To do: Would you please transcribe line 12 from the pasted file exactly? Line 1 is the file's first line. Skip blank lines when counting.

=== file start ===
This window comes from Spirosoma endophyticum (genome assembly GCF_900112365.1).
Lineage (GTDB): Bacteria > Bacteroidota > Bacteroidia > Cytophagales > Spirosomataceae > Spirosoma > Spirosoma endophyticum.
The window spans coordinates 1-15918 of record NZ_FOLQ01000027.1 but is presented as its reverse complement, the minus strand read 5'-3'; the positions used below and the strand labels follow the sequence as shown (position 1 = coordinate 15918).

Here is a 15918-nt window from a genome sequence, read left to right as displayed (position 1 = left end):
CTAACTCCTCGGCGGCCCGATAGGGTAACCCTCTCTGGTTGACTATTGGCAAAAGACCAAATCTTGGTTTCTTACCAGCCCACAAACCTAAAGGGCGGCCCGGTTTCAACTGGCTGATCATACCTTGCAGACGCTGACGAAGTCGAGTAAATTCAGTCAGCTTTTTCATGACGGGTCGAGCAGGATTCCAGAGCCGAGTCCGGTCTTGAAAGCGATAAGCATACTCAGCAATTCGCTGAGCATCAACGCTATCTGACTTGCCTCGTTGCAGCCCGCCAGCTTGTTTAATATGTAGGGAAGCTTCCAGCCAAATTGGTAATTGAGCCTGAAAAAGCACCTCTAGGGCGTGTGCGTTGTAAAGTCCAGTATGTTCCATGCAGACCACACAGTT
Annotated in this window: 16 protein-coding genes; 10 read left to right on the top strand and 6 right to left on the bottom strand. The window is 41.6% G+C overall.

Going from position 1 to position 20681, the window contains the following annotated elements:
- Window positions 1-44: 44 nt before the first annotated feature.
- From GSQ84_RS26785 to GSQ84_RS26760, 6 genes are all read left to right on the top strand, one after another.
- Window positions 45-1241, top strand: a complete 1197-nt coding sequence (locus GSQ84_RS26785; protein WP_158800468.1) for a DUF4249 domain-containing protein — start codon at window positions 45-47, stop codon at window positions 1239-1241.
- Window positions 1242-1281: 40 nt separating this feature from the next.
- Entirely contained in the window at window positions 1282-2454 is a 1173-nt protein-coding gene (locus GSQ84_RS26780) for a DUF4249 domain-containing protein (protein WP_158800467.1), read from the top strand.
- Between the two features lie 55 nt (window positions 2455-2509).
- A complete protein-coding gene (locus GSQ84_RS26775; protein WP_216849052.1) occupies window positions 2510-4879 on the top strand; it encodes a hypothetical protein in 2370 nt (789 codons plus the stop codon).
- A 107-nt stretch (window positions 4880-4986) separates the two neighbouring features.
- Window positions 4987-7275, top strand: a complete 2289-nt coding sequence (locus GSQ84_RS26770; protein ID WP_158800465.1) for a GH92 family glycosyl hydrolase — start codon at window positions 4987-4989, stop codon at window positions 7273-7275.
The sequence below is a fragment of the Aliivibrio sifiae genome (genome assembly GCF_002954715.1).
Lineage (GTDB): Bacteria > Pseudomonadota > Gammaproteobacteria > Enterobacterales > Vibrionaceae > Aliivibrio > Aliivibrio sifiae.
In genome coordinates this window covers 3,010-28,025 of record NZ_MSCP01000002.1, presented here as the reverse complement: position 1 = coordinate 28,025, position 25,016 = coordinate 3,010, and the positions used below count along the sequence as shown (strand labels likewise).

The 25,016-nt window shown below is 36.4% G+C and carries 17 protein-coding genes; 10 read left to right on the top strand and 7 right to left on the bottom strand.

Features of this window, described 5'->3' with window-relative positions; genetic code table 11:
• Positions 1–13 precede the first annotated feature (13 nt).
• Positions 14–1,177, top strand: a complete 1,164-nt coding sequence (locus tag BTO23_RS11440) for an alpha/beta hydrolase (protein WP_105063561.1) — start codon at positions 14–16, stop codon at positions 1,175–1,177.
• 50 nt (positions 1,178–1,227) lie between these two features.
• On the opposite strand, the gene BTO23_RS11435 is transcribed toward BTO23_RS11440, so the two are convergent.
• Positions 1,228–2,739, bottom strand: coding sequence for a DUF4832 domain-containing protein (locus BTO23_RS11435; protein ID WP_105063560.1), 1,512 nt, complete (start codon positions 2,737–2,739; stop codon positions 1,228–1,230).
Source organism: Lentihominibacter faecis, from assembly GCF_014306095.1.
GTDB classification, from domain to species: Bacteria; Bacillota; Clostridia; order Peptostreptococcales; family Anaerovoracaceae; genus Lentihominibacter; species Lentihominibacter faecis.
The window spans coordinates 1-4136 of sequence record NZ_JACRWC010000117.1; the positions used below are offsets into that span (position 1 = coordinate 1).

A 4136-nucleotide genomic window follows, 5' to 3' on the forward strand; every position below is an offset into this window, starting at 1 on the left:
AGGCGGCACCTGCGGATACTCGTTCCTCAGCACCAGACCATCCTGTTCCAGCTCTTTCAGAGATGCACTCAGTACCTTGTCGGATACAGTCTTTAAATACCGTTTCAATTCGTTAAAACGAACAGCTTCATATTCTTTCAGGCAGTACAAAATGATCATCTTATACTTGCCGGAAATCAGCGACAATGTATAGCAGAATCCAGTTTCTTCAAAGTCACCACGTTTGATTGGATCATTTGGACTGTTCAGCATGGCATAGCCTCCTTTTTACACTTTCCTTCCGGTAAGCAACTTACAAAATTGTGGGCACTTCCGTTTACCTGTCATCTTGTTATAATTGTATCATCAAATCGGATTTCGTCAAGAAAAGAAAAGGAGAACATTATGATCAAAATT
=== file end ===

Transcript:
- Entirely contained in the window at window positions 1282-2454 is a 1173-nt protein-coding gene (locus GSQ84_RS26780) for a DUF4249 domain-containing protein (protein WP_158800467.1), read from the top strand.